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Photo by Pixabay on Pexels.com

Knowing these things does not take away the pain of the present.  It does not make suffering easy; it does not erase the loss.  But it can allow us to take the next step, and the next, on our journey.  Rain or shine.

 

 

Why Ask Why?

I’ve been asking myself “why?” a lot lately in regards to this blog.  Why am I spending my time writing about prayer?  Wouldn’t I be better served to spend my time productively– making something useful, keeping the apartment cleaner, going to the gym–even spending more time in prayer instead of dissecting it and babbling on to an invisible audience?

But the truth is that I began writing this blog in response to another question, a more basic question thrown at me (not personally, but thrown out to all who believe in the power of prayer)–  “WHY?”  They weren’t asking the question because they really wanted to know my reasons for praying; instead, they wanted to make me feel ashamed and embarrassed, to doubt God’s goodness and my faith.  In fact, they weren’t asking “WHY” so much as asking “HOW”.  How can you continue to believe in God and continue praying in light of random shootings, manifest injustices, rampant corruption, and senseless tragedies?  How can you say that God is good, when people continue to get away with evil?  If God exists, where is he, and how can you just sit back and trust in him?

The fact that I DO continue to trust God doesn’t mean I don’t have questions and concerns, and even righteous anger about the state of the world and the tragedies that fill it.  The questions come pouring out, sometimes keeping me awake at night, sometimes catching me at a raw moment and they are important questions.  To pretend that I never wrestle or struggle with the questions is to say that good and evil, justice and mercy, that God himself– none of it really matters enough to seek an answer.  God forbid!!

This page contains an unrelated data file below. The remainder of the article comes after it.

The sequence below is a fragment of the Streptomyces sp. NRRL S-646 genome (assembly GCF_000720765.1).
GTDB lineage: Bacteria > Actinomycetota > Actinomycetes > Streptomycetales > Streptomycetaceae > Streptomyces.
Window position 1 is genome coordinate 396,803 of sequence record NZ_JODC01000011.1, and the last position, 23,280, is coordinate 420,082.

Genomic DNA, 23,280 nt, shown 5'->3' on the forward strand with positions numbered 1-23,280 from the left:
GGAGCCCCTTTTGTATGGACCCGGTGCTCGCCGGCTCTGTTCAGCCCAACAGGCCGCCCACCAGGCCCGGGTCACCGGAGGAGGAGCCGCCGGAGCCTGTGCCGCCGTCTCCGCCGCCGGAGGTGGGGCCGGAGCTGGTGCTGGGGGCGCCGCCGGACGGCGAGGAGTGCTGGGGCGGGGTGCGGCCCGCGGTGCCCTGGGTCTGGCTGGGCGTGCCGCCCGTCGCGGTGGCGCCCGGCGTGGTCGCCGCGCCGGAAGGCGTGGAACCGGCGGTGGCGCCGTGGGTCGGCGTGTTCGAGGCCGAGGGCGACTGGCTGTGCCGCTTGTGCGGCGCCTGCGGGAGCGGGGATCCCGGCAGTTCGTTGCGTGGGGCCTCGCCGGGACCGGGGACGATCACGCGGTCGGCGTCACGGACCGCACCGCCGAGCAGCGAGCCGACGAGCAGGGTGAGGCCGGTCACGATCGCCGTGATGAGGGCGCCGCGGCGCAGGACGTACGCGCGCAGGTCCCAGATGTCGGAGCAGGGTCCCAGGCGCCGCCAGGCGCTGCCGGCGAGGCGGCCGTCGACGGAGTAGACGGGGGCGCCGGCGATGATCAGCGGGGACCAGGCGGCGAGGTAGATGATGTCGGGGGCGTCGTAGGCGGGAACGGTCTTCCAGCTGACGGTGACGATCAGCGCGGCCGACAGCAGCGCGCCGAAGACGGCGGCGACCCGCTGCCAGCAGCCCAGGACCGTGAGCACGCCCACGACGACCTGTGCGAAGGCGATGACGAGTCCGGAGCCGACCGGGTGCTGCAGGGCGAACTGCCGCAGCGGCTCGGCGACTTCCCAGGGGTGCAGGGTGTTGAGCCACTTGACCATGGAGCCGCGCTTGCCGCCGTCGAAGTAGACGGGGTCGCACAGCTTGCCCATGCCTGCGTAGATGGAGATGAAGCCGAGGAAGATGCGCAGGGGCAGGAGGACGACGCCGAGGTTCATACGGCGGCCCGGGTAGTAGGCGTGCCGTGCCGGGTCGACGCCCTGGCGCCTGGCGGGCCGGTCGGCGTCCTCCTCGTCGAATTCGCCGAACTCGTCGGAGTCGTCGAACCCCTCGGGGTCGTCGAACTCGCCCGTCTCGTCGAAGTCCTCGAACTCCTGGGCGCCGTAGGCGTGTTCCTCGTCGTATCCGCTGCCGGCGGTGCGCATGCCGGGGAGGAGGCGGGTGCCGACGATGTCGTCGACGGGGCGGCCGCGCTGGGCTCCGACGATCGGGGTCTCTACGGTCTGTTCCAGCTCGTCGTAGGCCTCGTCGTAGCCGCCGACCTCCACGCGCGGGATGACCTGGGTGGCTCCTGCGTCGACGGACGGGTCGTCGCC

But there is a vast difference in asking “Why?” and asking “How? or How come?”

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Consider a small child who asks, “Why is the sky blue?”  (Don’t you just love the inquisitiveness of small children?)  “Well…” I can explain that the sky itself isn’t really blue…I can go on to talk about scientific principals– the property of light, refraction through water molecules and dust particles, and more..I can point out that the sky doesn’t always appear blue, etc.  At the end of my long and factual discourse (assuming the child hasn’t already interrupted), s/he is likely to simply shake their head and ask, “But, why?”  WHY?  Because I haven’t really answered the heart of the question.  I explained HOW, not WHY.

Now suppose I don’t feel like being pedantic, and I answer “Because.”  You can guess what comes next.  The child will ask, “Because WHY?”  Because “Because” isn’t a sufficiently satisfactory answer.  The child wants more; he/she yearns for more comprehension; more understanding.

As an adult, we find this kind of questioning frustrating and annoying.  I think it is because we have been conditioned to think that questions either have a “How come” explanation that sweeps away much of the wonder and mystery, or a “because” answer that leaves us unsatisfied.